Biocompatibility of an antibacterial nanosilver-coated titanium implant on primary human mesenchymal stem cells and osteoblasts

Authors:Linda Pauksch, Sonja Hartmann, Gabor Szalay, Volker Alt, Reinhard Schnettler, Katrin S. Lips
Int J Biol Med Res. 2013; 4(4): 3719-3726  |  PDF File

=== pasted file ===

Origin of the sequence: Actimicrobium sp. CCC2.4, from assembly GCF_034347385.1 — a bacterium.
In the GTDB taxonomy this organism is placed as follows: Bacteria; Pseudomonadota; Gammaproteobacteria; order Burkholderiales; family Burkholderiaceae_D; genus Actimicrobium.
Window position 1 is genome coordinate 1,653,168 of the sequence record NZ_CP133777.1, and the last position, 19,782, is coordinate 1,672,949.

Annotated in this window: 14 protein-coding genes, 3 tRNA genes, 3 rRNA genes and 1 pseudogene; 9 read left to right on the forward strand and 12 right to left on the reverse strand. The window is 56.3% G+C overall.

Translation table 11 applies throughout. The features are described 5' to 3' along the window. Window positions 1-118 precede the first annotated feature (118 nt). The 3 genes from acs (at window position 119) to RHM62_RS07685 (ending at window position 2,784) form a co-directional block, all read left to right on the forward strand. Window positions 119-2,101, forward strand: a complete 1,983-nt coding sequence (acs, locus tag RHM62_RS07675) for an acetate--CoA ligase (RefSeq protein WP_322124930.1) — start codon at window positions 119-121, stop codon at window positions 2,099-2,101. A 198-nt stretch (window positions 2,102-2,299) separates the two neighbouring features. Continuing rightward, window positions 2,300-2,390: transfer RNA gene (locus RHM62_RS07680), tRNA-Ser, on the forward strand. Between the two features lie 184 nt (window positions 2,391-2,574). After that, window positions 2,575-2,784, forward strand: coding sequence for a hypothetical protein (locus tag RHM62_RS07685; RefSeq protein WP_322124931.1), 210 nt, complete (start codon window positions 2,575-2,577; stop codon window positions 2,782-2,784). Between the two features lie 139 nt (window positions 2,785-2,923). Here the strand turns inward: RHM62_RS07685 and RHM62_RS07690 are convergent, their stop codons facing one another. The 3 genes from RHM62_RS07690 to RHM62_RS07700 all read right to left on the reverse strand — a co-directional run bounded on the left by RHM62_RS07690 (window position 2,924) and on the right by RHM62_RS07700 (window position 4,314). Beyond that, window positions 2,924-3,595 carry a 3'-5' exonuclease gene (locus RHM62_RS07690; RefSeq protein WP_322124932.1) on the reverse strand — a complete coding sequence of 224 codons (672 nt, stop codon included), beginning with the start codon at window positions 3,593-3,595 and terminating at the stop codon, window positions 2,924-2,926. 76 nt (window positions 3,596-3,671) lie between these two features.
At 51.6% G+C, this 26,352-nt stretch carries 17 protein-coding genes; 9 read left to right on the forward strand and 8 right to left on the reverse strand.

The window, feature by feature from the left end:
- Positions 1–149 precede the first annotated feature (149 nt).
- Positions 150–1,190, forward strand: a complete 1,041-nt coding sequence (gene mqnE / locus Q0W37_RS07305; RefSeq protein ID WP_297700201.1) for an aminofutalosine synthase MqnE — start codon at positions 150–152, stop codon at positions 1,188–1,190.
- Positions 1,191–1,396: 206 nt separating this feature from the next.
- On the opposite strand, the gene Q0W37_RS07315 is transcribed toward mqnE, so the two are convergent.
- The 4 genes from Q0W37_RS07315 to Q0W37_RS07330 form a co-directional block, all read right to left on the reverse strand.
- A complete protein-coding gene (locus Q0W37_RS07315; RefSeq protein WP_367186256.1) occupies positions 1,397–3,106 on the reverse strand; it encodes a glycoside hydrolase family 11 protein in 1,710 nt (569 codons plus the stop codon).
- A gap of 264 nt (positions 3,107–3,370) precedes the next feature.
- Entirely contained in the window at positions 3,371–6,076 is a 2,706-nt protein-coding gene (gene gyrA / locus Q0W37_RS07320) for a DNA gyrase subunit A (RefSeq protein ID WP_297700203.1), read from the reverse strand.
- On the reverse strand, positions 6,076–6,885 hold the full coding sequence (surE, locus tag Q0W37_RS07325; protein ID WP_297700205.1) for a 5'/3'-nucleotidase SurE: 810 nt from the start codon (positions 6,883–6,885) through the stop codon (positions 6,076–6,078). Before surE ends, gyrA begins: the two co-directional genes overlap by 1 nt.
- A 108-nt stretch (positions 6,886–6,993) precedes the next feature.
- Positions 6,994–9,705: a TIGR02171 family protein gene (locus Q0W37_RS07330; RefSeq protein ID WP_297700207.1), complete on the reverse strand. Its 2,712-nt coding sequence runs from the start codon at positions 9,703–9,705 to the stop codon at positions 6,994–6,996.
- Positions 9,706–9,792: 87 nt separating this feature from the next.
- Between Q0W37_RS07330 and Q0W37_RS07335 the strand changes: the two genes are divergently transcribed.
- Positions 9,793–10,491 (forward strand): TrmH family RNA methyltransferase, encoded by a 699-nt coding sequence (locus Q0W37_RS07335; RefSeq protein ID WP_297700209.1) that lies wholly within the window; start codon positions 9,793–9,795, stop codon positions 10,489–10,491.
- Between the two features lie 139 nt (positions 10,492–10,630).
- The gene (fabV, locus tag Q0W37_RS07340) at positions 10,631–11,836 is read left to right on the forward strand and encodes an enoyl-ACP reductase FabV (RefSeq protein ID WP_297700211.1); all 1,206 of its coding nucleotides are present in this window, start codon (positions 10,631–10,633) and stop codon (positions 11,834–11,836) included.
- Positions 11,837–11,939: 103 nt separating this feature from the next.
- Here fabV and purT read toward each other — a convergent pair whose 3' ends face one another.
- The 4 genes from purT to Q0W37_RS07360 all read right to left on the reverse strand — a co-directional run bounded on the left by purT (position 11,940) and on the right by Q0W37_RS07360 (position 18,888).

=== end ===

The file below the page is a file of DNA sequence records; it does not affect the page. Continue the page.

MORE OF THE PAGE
Titanium-based implant materials are widely used in surgery and orthopedics. But implant-related infections caused by multidrug resistant bacteria have become a serious problem in the last decades. Therefore, it is necessary to introduce implant materials which have the capacity to avoid infections related to multiresistant bacteria. In the present study we evaluated the in vitro biocompatibility of an antibacterial nanosilver-coated titanium alloy on primary human mesenchymal stem cells and osteoblasts. Our results demonstrate that the nanosilver-coated titanium alloy did not display any impairment of cell viability and proliferation after 21 days. Furthermore, the testing material did not induce cell stress. Instead there was a significant stimulation in osteogenic differentiation after 7 days. Microscopic observation revealed good cell adhesion and no morphological alterations of the cells incubated on the nanosilver-coated titanium alloy. In conclusion, the tested antibacterial implant material revealed excellent biocompatibility in vitro. Therefore, this nanosilver-functionalized titanium implant displays a promising osteosynthesis material for surgical and orthopedic applications, which has the capacity to reduce the incidence of implant-related infections.